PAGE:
Send to

Choose Destination
Endocrinology. 1988 Dec;123(6):2675-82.

Quantification of P450scc, P450(17) alpha, and iron sulfur protein reductase in Leydig cells and adrenals of inbred strains of mice.

Author information

Department of Biological Chemistry, University of Michigan, Ann Arbor 48109-0278.


The relationship of maximal testosterone production to the amounts of cholesterol side-chain cleavage (P450scc), 17 alpha-hydroxylase/C17-20 lyase (P450(17) alpha), and iron sulfur protein (ISP) reductase was determined in Leydig cells from four inbred strains of mice (RF/J, SWR/J, C3H/He, and DBA/2). The amounts of P450scc, P450(17) alpha, and ISP reductase were also determined in adrenal glands of the same mice. cAMP-stimulated testosterone production and P450scc protein were high in RF/J and SWR/J compared to C3H/He and DBA/2 Leydig cells. A significant correlation between the amount of this enzyme and the capacity for testosterone production was found (r = 0.89; P less than 0.0005). ISP reductase was highest in RF/J, SWR/J, and C3H/He Leydig cells, which are significantly different from DBA/2. No significant differences in the amount of P450(17) alpha in Leydig cells from the four strains could be detected, and neither ISP reductase nor P450(17) alpha correlated with testosterone production. To ascertain if tissue-specific factors affect the expression of these enzymes, P450scc, ISP reductase, and P450(17) alpha were quantitated in adrenals from the same mice. P450scc and ISP reductase were expressed differently in adrenals compared to Leydig cells; levels of both proteins were high in C3H/He and RF/J adrenals compared to SWR/J and DBA/2. P450scc and ISP reductase were coordinately expressed in the adrenal, unlike in Leydig cells. P450(17) alpha was not detected in mouse adrenal glands. The results of this study suggest that strain-related differences in the capacity of Leydig cells for testosterone production may be determined by the amount of P450scc per Leydig cell. The expression of P450scc and ISP reductase in Leydig cells and adrenal glands appears to be influenced by both genetic and tissue-specific factors.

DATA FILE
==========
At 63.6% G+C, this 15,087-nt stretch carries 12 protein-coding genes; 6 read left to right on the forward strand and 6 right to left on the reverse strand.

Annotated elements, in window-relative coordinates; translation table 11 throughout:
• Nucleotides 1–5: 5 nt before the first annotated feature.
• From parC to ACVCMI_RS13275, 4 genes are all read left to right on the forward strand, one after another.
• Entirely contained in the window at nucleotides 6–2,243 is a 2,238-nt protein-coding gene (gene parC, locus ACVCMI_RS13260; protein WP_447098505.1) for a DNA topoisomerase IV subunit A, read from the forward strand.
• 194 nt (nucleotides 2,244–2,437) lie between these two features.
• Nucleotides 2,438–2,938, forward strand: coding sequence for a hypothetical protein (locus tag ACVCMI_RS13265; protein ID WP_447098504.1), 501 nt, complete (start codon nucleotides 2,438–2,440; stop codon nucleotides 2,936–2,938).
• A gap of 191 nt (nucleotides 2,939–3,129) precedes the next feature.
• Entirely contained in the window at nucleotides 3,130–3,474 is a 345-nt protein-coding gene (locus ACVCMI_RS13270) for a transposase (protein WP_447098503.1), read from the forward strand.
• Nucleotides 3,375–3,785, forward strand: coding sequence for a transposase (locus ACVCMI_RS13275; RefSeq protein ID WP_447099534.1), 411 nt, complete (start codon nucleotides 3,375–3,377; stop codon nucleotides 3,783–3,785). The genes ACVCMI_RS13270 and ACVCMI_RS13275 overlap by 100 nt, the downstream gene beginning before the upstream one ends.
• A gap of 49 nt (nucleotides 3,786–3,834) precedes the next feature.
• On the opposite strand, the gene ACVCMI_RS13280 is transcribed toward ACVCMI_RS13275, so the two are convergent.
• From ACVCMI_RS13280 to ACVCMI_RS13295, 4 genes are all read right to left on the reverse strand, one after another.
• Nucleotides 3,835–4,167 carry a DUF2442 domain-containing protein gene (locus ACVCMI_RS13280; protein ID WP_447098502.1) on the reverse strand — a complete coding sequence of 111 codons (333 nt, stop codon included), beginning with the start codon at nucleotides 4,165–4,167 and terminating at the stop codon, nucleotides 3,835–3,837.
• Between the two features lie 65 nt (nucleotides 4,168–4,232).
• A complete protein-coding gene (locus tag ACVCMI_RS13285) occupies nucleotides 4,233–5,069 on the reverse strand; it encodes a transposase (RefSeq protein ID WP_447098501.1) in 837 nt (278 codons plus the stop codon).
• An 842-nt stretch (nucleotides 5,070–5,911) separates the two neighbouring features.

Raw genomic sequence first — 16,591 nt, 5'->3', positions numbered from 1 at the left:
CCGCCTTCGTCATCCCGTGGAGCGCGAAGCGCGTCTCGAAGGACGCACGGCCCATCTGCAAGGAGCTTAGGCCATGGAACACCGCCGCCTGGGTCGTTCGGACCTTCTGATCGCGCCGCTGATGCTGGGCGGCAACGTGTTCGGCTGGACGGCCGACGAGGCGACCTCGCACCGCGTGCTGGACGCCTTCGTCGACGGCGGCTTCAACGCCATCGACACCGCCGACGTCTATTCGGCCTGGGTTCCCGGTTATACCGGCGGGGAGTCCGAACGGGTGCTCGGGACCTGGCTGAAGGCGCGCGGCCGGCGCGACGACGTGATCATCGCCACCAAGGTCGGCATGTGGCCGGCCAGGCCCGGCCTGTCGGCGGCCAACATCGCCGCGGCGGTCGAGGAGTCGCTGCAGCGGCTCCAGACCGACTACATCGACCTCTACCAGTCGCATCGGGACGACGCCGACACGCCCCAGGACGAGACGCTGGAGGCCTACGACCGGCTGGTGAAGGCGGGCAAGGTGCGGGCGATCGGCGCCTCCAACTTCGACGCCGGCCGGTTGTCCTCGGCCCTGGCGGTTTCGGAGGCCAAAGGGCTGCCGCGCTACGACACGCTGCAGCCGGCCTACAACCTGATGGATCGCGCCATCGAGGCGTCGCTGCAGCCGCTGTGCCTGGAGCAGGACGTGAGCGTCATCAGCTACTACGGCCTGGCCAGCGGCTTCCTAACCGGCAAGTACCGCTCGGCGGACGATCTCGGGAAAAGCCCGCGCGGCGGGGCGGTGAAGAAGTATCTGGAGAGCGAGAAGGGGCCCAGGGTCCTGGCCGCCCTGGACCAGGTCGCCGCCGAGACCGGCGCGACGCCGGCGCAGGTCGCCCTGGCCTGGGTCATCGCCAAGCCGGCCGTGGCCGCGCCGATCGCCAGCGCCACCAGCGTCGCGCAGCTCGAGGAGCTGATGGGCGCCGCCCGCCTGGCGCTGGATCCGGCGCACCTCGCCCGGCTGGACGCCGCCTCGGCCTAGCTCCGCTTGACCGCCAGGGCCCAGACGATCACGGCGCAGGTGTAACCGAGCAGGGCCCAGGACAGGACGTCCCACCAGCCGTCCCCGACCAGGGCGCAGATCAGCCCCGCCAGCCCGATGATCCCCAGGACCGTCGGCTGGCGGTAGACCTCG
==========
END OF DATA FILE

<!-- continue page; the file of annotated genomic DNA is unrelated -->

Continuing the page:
[Indexed for MEDLINE]

Supplemental Content

Full text links

Icon for Silverchair Information Systems
Loading ...
Support Center